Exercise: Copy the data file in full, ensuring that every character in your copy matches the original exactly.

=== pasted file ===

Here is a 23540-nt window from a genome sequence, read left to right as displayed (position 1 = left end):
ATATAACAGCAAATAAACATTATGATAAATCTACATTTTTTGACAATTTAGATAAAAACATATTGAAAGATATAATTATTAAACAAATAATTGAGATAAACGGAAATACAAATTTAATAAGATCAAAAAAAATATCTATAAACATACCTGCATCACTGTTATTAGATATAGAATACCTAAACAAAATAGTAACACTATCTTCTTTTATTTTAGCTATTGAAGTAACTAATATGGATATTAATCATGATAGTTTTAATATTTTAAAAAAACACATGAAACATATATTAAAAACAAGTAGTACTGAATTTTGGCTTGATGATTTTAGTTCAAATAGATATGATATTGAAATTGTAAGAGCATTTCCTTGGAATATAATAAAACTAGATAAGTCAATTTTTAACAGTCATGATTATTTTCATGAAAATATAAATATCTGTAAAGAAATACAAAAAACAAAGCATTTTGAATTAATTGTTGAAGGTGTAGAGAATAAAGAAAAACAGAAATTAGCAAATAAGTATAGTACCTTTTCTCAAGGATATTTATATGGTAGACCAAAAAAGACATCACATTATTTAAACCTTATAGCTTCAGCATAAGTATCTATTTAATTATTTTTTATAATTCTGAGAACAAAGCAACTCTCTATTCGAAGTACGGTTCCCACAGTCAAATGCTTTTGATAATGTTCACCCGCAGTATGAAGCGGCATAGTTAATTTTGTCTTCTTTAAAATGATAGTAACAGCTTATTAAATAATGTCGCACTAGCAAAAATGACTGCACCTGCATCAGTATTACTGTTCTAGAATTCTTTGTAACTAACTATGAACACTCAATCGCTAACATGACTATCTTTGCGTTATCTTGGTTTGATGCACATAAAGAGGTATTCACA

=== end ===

Here is a 23540-nt window from a genome sequence, read left to right as displayed (position 1 = left end):
ATATAACAGCAAATAAACATTATGATAAATCTACATTTTTTGACAATTTAGATAAAAACATATTGAAAGATATAATTATTAAACAAATAATTGAGATAAACGGAAATACAAATTTAATAAGATCAAAAAAAATATCTATAAACATACCTGCATCACTGTTATTAGATATAGAATACCTAAACAAAATAGTAACACTATCTTCTTTTATTTTAGCTATTGAAGTAACTAATATGGATATTAATCATGATAGTTTTAATATTTTAAAAAAACACATGAAACATATATTAAAAACAAGTAGTACTGAATTTTGGCTTGATGATTTTAGTTCAAATAGATATGATATTGAAATTGTAAGAGCATTTCCTTGGAATATAATAAAACTAGATAAGTCAATTTTTAACAGTCATGATTATTTTCATGAAAATATAAATATCTGTAAAGAAATACAAAAAACAAAGCATTTTGAATTAATTGTTGAAGGTGTAGAGAATAAAGAAAAACAGAAATTAGCAAATAAGTATAGTACCTTTTCTCAAGGATATTTATATGGTAGACCAAAAAAGACATCACATTATTTAAACCTTATAGCTTCAGCATAAGTATCTATTTAATTATTTTTTATAATTCTGAGAACAAAGCAACTCTCTATTCGAAGTACGGTTCCCACAGTCAAATGCTTTTGATAATGTTCACCCGCAGTATGAAGCGGCATAGTTAATTTTGTCTTCTTTAAAATGATAGTAACAGCTTATTAAATAATGTCGCACTAGCAAAAATGACTGCACCTGCATCAGTATTACTGTTCTAGAATTCTTTGTAACTAACTATGAACACTCAATCGCTAACATGACTATCTTTGCGTTATCTTGGTTTGATGCACATAAAGAGGTATTCACA